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      • I meant that as long as the act of “bragging” isn’t involving people who might be related to the case, it’s ok to collect that stuff. I think.

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  2. This is an interesting topic and one I hadn’t really thought about before. It’s nothing I’d be interested in buying, though I can see the value of something like Ed Gein’s psychological profile, especially for research purposes. In that same sense, I could also understand the interest in historical items — say something that belonged to Billy the Kid or Bonnie and Clyde. Perhaps some kind of time limitation could be imposed, so people couldn’t profit off those crimes that are still relatively recent. Thanks for the interesting post.

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  3. I myself have no interest in such things. All I hear about is the “free market” world we live in. Yet, legally, we can only purchase what they allow us to purchase. This isn’t a “free market”. So, in truth, the free market is nothing but a lie, but one can obtain most anything they want through the free market of the black market. Rules and regulations simply free up another market that does’t profit the society.

    That’s the market view on the subject. As for the ethical and moral concepts, this is up to the person. Some people might not care if it affects the family. They simply want the items. People like you question your own motives and make your decision based upon your own conscience.

    Great story! Well written! Both sides are presented well.

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  4. Good subject! I have on occasion obtained such things,, not half eaten candy…gross, but crime scene photos and transcripts.as well as other artifacts. All for research purposes. I don’t think it is any different from collecting war memorabilia. Somebody had to die there too. Go to museums and you’ll see quite a bit of it. Bonnie and Clyde’s car, John Wilkes Booth’s weapon…There will always be a market for oddities and bizarre items. I don’t know why someone would want anything that was owned by a murderer or serial killer, even if you are doing research. Get the paperwork, not the Reese’s candy. Thanks!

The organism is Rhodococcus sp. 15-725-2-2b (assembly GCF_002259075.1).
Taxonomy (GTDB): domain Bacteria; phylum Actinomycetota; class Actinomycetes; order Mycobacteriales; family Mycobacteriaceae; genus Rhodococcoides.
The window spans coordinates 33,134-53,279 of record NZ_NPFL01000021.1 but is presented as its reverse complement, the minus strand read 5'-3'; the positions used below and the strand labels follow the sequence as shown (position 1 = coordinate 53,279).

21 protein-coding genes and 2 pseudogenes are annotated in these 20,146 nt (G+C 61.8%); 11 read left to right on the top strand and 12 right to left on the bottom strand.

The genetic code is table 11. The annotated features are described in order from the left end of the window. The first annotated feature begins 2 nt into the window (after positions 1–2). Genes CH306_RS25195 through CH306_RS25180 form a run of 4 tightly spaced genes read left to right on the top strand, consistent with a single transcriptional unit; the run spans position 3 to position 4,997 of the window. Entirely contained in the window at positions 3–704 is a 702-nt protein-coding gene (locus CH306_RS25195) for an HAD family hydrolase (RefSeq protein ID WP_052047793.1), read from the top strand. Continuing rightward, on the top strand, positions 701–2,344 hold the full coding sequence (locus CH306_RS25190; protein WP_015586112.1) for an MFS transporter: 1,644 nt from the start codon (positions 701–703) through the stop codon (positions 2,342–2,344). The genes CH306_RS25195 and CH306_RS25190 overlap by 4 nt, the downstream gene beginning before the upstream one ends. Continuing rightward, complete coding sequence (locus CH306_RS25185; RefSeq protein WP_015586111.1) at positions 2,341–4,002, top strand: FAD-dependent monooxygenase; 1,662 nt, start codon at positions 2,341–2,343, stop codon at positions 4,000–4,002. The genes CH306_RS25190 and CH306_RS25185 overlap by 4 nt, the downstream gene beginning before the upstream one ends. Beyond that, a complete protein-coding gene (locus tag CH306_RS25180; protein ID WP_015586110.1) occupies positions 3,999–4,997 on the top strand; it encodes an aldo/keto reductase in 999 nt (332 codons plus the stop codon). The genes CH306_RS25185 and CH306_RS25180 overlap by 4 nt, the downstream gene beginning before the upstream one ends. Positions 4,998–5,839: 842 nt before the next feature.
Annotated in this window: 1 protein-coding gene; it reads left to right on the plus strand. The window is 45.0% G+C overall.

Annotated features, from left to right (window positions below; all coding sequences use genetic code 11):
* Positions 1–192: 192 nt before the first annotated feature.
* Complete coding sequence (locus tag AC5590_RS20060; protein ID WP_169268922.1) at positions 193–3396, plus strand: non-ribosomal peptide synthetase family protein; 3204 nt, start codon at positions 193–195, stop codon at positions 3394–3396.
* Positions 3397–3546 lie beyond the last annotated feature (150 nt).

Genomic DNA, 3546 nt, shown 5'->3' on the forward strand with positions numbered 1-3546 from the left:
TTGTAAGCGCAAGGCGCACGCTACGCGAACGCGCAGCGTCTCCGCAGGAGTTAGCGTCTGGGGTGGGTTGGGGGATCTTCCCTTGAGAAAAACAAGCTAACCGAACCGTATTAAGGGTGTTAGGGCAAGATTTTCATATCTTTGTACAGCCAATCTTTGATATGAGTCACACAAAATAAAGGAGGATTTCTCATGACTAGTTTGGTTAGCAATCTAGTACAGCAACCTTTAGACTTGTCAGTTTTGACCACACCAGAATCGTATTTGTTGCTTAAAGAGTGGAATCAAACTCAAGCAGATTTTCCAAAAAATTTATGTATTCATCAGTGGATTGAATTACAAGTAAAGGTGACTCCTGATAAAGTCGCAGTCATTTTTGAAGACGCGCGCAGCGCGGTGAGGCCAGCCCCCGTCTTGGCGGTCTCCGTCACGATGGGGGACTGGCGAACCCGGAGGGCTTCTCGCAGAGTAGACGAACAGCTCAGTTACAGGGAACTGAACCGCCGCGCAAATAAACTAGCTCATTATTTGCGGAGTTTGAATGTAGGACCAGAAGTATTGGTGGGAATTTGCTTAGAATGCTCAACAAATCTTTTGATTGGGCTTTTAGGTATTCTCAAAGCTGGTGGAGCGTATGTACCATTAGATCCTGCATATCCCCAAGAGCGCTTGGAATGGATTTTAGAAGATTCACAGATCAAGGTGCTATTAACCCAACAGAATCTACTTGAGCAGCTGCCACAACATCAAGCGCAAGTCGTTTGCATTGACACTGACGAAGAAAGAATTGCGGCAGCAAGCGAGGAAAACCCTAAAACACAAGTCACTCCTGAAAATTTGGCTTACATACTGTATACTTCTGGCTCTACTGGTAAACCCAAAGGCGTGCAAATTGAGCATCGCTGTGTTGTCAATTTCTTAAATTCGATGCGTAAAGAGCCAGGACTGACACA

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  5. I’m really glad you bring the less talked about subjects here. I agree with another poster that in many ways the items are like artifacts or research items but some people do have a gross interest in feeling a connect to the crime or people involved for whatever reason. The people affected by crimes are not inclined to want these items. Just like a soldier coming home from a brutal war doesn’t usually watch war movies for entertainment. I don’t think it should go as far as making it all illegal due to the research arena that would be affected but it definitely isn’t for me.

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  6. I think it’s fine and human nature to be curious about anything that strays so far from the norm as serial killers. I would love to read the psychological profile or at least the best parts of it. You should post them!

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  7. I think that the murderabilia market in itself is fine. I see a problem only if 1) the murderer gets money out of those deals 2) the buyer has an obsession which is borderline with sociopath behaviour, in which case, this might be pushing the boundaries of sanity too far. Instigation to emulate.

    Nice read!

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  8. An interesting debate. One one hand it can be argued that forbidding it would take away a little bit of our freedom, but on the other hand it can be argued that it is a small loss in comparison to the potential pain it would bring the family of whoever has been murdered. I personally think some sales should be legal, but there should be drawn a line – for example hair of the murdered.

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  9. I don’t think it should be restricted unless the murderer is somehow profiting, which I don’t think they are. The only time I would have a problem with it or be freaked out by someone buying that sort of thing is if they got a sort of sick pleasure out of it, reveling in the bloodshed surrounding it, or using it to fuel them on to heinous acts of their own.
    I worked as an intern for a woman who did a documentary on women who fall in love with and marry serial killers. You can watch the trailer here, http://www.serialkillergroupies.com/ I helped her write a book (which isn’t yet published) that expands on the documentary, and I learned a lot of weird stuff, so murderabilia doesn’t seem overly strange to me. I’m really not surprised.